Operating on a full charge: “The Amazing Spider-Man 2: Rise of Electro”

May 3, 2014


If you recall my review of 2012’s The Amazing Spider-Man (or if you bothered to read the review I helpfully reposted), you know that I was less than thrilled at that film. Despite better actors in the lead roles, and a giant lizard-man (and, really, don’t giant lizard-men make everything automatically more cool? Name for me one thing that wouldn’t be more cool with a giant lizard-man? The Oscars? The DMV? Christmas mass?), it was hard to see TASM as anything other than a mercenary rights-grab by Sony. So maybe it was my diminished expectations that kept me from running as hot and cold on The Amazing Spider-Man 2: Rise of Electro as most critics. I thought this movie was pretty good. It’s a fun, if unremarkable, adventure with one of the more endearing superheroes. At least until it all goes to hell in the last act (but more on that later).

Since it’s impossible to talk about The Amazing Spider-Man 2: Rise of Electro (Jesus, isn’t there an easier way of writing that? TASM2RoE? Crap…) without talking about the big events that close out the film, I’ll address those at the very end of this review, after a text and picture barrier for those readers who don’t want to be spoiled. Sound good?

So, this movie picks up with Spidey (Andrew Garfield) doing his thing, webbing around, cracking wise, and pwning a Russian gangster stealing some nuclear materials. From there he sprints to his high school graduation, where he and love interest Gwen Stacy (Emma Stone) say goodbye to high school forever (and good thing, too, since they’re 30 and 25 respectively, and the high school setting was starting to get ookie).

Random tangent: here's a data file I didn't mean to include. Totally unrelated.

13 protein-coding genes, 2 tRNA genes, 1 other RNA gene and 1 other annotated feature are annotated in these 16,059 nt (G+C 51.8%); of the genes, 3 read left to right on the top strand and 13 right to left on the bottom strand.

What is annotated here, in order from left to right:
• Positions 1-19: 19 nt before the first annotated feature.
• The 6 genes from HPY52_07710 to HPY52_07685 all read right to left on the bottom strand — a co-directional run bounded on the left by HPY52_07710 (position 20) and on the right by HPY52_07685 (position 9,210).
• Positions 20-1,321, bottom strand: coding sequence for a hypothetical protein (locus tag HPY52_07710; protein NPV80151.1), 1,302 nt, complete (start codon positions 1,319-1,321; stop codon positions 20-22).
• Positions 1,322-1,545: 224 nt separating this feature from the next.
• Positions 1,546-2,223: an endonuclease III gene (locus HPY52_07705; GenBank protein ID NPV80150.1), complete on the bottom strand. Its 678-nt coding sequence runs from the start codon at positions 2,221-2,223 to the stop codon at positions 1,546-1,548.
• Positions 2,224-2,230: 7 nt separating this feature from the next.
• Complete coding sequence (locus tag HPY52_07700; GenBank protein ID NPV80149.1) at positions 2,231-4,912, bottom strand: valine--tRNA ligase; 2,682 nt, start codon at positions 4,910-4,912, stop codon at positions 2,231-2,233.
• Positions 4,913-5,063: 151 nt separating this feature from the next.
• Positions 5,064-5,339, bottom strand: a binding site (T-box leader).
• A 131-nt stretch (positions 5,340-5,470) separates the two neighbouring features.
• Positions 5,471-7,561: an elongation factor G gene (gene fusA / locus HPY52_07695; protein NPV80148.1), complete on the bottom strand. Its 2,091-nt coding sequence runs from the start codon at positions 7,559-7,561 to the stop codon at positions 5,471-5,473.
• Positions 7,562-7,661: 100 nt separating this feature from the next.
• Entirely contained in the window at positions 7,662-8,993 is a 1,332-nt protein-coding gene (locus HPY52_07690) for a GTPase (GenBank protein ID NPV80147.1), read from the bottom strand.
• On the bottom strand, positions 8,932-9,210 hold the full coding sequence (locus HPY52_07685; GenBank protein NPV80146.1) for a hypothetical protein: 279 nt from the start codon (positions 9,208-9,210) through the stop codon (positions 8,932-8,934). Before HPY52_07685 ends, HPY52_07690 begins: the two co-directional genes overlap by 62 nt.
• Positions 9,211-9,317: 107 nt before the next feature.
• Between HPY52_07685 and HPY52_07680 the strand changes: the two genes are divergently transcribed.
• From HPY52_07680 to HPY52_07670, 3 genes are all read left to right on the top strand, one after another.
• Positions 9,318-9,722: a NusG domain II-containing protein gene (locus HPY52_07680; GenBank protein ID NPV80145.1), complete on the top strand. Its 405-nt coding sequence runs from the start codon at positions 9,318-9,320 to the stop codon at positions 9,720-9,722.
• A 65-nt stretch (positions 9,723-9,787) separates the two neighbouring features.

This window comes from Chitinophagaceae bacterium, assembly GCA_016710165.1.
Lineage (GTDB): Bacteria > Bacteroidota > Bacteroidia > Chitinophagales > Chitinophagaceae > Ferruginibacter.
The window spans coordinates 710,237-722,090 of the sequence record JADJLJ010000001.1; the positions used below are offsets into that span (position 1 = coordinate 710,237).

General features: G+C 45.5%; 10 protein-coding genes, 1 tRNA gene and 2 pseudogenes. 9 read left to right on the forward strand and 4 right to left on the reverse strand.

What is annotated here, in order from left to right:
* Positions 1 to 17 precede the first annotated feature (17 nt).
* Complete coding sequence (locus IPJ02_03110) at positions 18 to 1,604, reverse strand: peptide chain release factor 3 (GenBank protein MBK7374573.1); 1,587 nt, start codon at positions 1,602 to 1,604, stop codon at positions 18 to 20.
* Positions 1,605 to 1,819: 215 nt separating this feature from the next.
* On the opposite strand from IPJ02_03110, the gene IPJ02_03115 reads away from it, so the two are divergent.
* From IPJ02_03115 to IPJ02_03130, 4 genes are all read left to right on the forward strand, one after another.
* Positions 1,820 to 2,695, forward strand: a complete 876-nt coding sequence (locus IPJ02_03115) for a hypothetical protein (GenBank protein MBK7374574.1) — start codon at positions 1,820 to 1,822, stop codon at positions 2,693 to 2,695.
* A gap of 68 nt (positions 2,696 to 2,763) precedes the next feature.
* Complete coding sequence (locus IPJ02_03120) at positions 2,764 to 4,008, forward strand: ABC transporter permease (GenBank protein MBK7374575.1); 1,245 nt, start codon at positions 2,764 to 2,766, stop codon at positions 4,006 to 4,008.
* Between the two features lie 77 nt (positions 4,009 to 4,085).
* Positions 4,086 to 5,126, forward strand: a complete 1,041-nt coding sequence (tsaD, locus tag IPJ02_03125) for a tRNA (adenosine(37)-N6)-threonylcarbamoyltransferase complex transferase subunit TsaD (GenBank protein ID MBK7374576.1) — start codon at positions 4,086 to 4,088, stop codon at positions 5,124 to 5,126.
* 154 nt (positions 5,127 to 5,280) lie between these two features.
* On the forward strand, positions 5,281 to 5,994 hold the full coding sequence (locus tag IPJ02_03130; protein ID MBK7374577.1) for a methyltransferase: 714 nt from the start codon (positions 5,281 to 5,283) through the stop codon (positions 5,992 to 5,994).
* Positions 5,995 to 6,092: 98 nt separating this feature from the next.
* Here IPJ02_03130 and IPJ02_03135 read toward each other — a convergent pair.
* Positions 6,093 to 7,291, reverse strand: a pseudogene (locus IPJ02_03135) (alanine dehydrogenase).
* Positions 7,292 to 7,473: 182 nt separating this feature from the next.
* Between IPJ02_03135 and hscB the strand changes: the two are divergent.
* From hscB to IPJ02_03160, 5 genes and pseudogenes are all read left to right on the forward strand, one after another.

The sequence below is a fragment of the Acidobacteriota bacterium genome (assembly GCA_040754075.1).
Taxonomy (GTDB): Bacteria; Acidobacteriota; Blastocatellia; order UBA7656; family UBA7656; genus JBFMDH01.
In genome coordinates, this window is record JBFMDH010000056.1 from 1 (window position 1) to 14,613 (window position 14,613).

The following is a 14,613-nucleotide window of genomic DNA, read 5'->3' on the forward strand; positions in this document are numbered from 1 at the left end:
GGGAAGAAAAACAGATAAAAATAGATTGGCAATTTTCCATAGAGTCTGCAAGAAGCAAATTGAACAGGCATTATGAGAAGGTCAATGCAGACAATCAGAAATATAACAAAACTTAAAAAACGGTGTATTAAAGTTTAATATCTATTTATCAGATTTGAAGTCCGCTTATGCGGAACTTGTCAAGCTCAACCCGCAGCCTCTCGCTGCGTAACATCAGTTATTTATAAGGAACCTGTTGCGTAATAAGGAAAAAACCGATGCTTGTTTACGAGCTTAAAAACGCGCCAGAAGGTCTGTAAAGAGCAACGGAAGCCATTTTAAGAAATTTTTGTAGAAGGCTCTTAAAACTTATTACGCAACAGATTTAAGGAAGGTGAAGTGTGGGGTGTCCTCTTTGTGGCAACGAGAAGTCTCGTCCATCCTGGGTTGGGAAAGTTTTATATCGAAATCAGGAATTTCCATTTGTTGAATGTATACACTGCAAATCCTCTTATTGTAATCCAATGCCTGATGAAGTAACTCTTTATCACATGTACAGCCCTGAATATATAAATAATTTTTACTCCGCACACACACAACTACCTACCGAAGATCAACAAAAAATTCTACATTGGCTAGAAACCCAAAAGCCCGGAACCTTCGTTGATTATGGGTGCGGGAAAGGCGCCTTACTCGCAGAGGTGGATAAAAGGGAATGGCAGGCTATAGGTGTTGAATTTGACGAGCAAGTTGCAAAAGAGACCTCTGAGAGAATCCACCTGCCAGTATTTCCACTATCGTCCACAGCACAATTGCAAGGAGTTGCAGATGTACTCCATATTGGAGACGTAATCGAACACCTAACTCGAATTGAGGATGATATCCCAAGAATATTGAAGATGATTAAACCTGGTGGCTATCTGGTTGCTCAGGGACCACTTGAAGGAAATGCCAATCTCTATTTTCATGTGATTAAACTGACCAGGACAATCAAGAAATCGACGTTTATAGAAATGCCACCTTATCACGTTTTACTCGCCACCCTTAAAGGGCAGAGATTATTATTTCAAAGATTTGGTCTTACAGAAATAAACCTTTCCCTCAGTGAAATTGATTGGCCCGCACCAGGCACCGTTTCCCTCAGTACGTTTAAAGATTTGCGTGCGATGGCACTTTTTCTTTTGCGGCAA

Good job humiliating the Russian gangster like that. No way that's gonna back to bite you.

Good job humiliating the Russian gangster like that. No way that’s gonna back to bite you.

The plot then juggles 1) Jamie Foxx’s Max Dillon as he undergoes the kind of surely-fatal accident that in comic books doesn’t kill you but only makes you a super-villain—in this case Electro; 2) The return of Peter’s friend Harry Osborn (Dane DeHaan), who is struggling to use his family’s vast fortune to find a treatment for his incurable disease; 3) Peter and Gwen’s relationship which is complicated by Peter’s guilt over the death of Gwen’s father; 4) Peter’s efforts to discover what happened to his long-lost parents (Campbell Scott and Embeth Davidtz).

Also this happens. Because why not?

Also this happens. Because why not?

This is a lot for a comic-book movie to juggle—probably too much—but this is where the choice of director Marc Webb—formerly a director of mooney, indie 20-something romantic dramas—really pays off. Webb is a fine director of actors and uses his overly-talented cast exceptionally well. So, while Peter’s search for the truth about his parents could have simply been a plot-point, Webb makes it involve a wonderfully emotional scene between Garfield and Sally Field (playing Peter’s Aunt May). Gwen and Peter’s will-they-won’t-they dynamic could easily get tired, but Garfield and Stone are so good and have such palpable chemistry, it’s immensely entertaining.